Clinton in Kabul to push reconciliation
Kabul - US Secretary of State Hillary Clinton is in Afghanistan on an unannounced visit aimed at encouraging the country's wary leadership to keep up Taliban reconciliation efforts as the Obama administration presses ahead with troop withdrawal plans.
Clinton arrived in Kabul late on Wednesday and will see President Hamid Karzai, other top Afghan officials and civic leaders on Thursday.
Her trip comes as Karzai expressed frustration with attempts to woo Taliban fighters away from the insurgency amid increasing attacks by the Taliban-allied, Pakistan-based Haqqani network.
The US sees a political settlement with the Taliban as key to ending the war and is pushing Karzai to lead and expand a reconciliation drive, although the Taliban has indicated no public interest in such a deal.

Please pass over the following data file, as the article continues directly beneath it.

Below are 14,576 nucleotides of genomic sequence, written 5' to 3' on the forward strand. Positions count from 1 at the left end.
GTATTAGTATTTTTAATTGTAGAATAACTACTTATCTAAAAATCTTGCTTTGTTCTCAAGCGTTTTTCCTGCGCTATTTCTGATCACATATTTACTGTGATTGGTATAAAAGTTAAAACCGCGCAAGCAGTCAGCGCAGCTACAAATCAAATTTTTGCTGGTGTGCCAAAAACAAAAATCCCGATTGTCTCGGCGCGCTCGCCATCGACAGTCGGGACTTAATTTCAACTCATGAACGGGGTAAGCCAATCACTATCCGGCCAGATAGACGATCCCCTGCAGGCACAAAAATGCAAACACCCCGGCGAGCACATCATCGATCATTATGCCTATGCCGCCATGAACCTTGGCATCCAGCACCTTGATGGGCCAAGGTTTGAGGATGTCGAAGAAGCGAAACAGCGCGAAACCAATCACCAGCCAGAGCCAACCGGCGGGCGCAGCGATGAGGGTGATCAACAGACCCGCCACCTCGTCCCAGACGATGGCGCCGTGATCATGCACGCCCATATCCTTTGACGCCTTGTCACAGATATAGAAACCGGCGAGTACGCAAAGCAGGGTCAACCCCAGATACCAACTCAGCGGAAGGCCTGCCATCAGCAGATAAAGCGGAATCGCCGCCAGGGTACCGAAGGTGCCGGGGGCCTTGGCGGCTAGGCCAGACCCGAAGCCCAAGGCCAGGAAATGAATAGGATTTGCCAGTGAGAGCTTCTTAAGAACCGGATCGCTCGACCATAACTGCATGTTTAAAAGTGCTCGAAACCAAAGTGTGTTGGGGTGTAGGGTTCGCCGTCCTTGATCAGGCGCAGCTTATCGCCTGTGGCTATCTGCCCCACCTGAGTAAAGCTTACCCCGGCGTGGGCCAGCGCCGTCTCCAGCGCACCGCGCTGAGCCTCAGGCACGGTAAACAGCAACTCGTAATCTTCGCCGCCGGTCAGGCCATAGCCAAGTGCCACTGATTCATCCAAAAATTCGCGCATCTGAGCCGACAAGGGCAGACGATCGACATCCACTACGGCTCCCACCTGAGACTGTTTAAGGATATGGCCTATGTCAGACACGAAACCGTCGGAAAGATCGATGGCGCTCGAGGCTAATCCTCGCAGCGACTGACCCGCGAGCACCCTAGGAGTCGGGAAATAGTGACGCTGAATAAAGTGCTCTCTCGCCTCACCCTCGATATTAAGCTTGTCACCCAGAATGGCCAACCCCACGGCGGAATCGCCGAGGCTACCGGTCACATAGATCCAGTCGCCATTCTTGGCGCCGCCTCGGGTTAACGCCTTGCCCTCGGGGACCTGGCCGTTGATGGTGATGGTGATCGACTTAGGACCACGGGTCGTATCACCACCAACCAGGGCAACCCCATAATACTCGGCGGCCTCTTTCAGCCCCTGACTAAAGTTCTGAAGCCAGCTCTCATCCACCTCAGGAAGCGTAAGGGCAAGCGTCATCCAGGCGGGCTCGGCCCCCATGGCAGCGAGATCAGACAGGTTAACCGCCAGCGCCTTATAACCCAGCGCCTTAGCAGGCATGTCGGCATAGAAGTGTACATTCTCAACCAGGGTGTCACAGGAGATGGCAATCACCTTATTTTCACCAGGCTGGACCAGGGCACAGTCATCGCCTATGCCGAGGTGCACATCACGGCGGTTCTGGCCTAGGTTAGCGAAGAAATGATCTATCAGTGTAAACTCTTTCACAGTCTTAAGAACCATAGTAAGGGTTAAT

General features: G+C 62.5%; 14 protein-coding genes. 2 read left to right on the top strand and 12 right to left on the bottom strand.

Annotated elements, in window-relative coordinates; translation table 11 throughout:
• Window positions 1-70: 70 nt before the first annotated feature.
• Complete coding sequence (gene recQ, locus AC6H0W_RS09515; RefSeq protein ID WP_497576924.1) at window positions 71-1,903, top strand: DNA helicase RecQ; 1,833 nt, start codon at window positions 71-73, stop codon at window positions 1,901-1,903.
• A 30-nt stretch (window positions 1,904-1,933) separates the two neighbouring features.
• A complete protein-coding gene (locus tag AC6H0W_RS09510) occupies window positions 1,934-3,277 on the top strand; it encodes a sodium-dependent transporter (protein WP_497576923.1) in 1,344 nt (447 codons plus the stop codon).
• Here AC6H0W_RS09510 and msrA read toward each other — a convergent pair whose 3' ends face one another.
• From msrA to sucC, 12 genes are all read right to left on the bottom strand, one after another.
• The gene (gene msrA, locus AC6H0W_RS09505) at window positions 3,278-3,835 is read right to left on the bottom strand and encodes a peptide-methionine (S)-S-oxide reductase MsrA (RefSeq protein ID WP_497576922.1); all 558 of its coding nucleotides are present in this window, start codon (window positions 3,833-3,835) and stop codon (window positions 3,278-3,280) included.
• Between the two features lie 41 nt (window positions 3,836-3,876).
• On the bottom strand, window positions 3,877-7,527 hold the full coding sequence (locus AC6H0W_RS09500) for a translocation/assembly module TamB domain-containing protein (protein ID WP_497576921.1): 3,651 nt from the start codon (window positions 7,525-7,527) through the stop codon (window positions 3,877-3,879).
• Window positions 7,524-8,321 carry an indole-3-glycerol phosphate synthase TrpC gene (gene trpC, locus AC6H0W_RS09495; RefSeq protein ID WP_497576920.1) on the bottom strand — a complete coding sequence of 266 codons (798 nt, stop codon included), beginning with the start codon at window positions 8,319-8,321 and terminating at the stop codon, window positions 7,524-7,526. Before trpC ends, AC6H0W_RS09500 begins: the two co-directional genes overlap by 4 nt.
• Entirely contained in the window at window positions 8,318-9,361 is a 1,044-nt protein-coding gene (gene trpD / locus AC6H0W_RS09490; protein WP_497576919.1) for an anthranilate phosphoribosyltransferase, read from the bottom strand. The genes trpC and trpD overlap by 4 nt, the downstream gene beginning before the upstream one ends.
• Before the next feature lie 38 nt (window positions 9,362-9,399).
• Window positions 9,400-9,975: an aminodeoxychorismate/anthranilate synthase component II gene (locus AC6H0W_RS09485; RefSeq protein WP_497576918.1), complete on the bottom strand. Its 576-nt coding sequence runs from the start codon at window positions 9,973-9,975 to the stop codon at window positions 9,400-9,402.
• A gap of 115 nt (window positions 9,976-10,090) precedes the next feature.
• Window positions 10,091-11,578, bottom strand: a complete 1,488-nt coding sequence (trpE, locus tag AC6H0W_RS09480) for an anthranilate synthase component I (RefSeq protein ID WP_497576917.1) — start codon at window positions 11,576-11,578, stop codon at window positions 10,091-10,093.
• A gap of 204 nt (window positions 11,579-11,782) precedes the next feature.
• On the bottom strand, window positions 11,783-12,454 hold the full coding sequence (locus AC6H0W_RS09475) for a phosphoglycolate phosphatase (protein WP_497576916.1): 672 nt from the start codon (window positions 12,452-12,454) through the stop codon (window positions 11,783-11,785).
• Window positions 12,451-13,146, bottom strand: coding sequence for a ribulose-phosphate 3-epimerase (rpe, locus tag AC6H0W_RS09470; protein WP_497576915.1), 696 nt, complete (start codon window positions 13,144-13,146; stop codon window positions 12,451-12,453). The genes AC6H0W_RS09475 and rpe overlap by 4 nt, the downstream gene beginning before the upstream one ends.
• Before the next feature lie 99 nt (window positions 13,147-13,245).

A secret US effort to spark negotiations earlier this year angered Karzai.
At the same time, the goal of reconciling fighters who renounce al-Qaeda, violence and embrace Afghanistan's constitution was dealt a major blow with the assassination last month of elder statesman Burhanuddin Rabbani, who was leading Karzai's outreach.
Rabbani was killed when he greeted a suicide bomber posing as a Taliban emissary bearing a reconciliation message.
Karzai has cited the killing as a reason why peace efforts are futile. He lamented recently that although he wants to continue, neighbouring Pakistan should be in the lead since the Taliban high command lives there.
In addition, spectacular attacks - like one last month on the US Embassy compound and the headquarters of the US-led Nato forces in Kabul - by the Haqqani network have dented enthusiasm for the push.